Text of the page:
The Dow (+1.0%), NASDAQ (2.1%) and S&P 500 (+1.2%) were all up last week, with the Dow and S&P 500 within 1% of their all-time highs reached about three weeks ago. Growth stocks, as represented by the NASDAQ, outperformed their peers for the second week in a row, as the NASDAQ remains about 3% below its peak from late April. Taxable bonds and tax-free municipal bonds also gained about 0.2% - 0.3% for the week.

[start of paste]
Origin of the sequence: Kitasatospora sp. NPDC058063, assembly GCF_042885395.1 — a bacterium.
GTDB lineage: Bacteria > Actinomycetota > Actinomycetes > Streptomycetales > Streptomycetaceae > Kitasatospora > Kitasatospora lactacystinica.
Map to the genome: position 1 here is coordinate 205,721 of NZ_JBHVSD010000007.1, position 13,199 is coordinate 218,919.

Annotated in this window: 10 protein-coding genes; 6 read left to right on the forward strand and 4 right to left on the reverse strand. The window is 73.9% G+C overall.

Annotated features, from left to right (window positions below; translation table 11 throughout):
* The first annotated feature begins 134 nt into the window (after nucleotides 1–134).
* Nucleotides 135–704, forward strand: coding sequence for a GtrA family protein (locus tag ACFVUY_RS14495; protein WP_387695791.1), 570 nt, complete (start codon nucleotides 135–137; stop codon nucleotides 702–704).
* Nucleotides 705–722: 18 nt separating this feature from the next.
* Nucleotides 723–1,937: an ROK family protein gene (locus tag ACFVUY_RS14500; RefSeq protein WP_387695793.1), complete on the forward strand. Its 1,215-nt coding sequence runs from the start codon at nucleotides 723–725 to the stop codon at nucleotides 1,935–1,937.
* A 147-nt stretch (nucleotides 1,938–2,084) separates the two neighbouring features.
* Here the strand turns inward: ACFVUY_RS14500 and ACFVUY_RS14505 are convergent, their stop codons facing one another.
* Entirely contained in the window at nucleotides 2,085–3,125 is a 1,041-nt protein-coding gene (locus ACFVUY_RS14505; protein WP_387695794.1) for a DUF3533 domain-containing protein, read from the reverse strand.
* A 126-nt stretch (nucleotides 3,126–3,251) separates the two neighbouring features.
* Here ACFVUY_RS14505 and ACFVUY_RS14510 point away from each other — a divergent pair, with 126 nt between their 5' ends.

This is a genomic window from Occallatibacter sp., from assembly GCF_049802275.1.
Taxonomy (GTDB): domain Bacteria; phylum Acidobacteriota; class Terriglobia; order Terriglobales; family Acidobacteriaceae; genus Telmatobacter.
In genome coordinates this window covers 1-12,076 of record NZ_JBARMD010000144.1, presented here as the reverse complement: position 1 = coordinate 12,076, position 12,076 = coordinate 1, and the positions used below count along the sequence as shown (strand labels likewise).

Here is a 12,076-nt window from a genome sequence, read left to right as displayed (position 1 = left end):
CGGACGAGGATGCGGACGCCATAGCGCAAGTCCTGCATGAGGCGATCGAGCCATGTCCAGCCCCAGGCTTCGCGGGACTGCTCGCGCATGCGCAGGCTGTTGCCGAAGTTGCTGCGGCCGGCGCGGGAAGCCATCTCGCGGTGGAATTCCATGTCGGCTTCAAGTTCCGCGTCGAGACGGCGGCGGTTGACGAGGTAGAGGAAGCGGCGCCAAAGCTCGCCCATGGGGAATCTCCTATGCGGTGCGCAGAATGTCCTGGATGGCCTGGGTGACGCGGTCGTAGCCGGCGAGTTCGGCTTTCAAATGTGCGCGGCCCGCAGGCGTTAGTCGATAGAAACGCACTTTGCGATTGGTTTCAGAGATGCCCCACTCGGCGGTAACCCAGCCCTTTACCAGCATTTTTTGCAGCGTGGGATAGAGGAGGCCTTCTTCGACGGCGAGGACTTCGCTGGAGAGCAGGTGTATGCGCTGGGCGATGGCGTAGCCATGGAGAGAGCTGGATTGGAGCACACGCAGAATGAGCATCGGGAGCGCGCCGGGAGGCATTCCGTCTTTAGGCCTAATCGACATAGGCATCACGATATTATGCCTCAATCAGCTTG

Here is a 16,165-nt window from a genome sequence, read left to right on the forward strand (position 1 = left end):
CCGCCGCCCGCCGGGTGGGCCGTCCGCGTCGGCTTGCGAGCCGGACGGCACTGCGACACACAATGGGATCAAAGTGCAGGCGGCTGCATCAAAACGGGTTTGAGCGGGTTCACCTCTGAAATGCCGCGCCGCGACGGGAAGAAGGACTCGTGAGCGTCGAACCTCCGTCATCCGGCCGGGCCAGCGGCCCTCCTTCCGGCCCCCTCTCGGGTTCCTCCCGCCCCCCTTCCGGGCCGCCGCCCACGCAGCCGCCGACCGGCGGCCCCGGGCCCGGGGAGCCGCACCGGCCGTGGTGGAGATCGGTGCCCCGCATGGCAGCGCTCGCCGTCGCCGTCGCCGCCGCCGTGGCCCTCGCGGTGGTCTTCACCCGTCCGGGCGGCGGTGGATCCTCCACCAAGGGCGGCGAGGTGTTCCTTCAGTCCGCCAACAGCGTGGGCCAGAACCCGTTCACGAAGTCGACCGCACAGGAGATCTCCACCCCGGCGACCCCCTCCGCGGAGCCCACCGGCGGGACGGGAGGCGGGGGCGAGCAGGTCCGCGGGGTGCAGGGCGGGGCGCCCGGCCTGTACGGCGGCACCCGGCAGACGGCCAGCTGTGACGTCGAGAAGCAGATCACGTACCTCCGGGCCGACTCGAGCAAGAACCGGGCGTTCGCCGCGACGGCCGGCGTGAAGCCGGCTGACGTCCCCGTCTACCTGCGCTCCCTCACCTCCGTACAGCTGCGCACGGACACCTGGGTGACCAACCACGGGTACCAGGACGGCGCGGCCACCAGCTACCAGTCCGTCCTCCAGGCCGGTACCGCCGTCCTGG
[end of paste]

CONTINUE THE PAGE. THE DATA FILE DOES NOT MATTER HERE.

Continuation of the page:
As noted in prior weekly recaps, the main driver of market volatility has been the fear of inflation, and the associated / potential rise in interest rates. However, the Fed reassured investors last week that they view the recent spike in inflation as being transitory over the next few months, and that this data does not warrant the Fed to make any near term shifts in their monetary policy. In other words, the Fed is implying that they don’t consider the inflation to be long term, and that they won’t be raising interest rates any time soon. This came as a relief to BOTH the bond markets AND stock markets, particularly the NASDAQ and other higher growth companies that are more adversely affected by rising interest rates. Corporate earnings season is almost over, as 97% of companies reported their earnings, and this quarter’s reports were fantastic. The big news this week will be the May jobs report on Friday, so any swing from the expected values may cause a sharp movement in the markets on that day.